Income thresholds the state uses to determine whether Social Security benefits are exempt from taxation would be indexed for inflation under a bill advanced by the Legislature March 27.
Under current law, federal adjusted gross income for state tax purposes is reduced by the amount received as Social Security benefits if AGI is $58,000 or less for those married filing jointly or $43,000 or less if filing as an individual.
LB738, introduced by Omaha Sen. Brett Lindstrom, would index those exemption thresholds for inflation in the same way the state’s income tax brackets are indexed. He said this would ensure that inflation does not erode the buying power of a retiree’s Social Security benefits.
Lindstrom said Nebraska is one of 13 states that taxes social security income and that Iowa and Missouri have repealed their state tax on those benefits.
“[Retirees] are speaking with their dollars and leaving Nebraska for border states who have either reformed Social Security or do not tax Social Security at all,” he said. “We cannot afford our neighboring states to continue to profit off our losses.”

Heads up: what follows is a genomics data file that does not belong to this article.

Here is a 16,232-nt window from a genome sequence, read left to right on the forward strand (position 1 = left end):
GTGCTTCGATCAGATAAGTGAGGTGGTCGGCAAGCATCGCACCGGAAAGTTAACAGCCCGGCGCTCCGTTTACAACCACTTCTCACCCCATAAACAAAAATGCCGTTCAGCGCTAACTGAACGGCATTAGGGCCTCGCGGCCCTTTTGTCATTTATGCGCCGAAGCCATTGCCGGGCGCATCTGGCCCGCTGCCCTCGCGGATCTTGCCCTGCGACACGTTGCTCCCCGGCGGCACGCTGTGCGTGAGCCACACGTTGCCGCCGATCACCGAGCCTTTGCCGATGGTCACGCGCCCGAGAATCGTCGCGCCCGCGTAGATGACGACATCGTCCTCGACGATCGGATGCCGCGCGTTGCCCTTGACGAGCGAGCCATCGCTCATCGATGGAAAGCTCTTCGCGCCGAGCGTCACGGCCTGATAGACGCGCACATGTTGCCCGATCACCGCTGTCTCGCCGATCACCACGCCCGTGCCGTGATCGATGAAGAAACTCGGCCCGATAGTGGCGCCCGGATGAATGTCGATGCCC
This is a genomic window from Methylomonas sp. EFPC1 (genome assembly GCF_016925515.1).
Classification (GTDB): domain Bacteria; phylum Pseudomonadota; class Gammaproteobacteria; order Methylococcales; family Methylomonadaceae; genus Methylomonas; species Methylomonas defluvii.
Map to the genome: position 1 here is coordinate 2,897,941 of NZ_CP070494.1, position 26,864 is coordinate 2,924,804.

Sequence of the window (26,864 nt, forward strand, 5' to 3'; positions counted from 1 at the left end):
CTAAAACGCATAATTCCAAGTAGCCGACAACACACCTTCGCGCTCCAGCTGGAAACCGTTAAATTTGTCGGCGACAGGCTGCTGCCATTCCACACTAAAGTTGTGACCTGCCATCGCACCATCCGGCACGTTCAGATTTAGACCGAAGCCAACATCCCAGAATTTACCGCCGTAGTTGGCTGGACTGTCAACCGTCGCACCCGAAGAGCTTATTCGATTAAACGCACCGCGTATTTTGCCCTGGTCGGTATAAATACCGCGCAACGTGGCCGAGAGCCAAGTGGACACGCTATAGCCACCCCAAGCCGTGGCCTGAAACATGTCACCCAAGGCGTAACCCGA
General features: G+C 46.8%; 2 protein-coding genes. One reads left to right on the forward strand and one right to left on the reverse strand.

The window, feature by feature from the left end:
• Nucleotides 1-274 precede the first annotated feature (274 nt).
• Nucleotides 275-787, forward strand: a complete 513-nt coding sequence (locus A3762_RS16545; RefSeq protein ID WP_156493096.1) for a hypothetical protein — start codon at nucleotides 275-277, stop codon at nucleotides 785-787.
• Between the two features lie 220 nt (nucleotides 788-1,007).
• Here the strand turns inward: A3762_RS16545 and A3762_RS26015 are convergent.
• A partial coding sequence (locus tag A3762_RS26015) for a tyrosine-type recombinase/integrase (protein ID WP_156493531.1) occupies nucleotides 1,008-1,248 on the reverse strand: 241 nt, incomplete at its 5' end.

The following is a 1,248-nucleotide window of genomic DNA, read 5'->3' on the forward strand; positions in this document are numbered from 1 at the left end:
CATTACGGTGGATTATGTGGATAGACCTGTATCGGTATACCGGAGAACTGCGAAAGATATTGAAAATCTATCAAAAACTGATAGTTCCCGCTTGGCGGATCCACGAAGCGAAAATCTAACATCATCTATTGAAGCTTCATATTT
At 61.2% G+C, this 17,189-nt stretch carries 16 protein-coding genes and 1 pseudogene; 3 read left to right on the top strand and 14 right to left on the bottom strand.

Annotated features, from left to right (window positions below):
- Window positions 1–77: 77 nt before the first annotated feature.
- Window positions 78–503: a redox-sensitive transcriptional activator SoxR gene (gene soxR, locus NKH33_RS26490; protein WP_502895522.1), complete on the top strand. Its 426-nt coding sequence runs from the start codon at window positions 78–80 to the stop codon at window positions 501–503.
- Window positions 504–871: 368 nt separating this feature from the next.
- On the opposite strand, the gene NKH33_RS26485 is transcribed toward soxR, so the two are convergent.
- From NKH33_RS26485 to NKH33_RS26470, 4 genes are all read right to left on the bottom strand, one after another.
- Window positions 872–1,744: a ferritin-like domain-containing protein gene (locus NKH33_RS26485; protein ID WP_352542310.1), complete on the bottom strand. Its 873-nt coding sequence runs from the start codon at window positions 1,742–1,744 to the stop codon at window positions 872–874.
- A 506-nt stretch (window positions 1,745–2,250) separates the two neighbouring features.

The state Department of Revenue estimates that the bill would decrease state revenue by $1.3 million in fiscal year 2019-20. That would increase to $3.9 million by FY2021-22.
A committee amendment, adopted 37-0, would extend the bill’s effective date from tax year 2019 to tax year 2020.
Sen. Paul Schumacher of Columbus supported the bill, but he cautioned senators about its potential impact on the state budget when it is fully implemented.
“Always beware and analyze the delayed implementation of anything, because almost always it is to make you feel good that you’ve done something now and make the guys and gals down the road have to worry about how to pay for it,” he said.
Senators advanced the bill to select file on a 36-0 vote.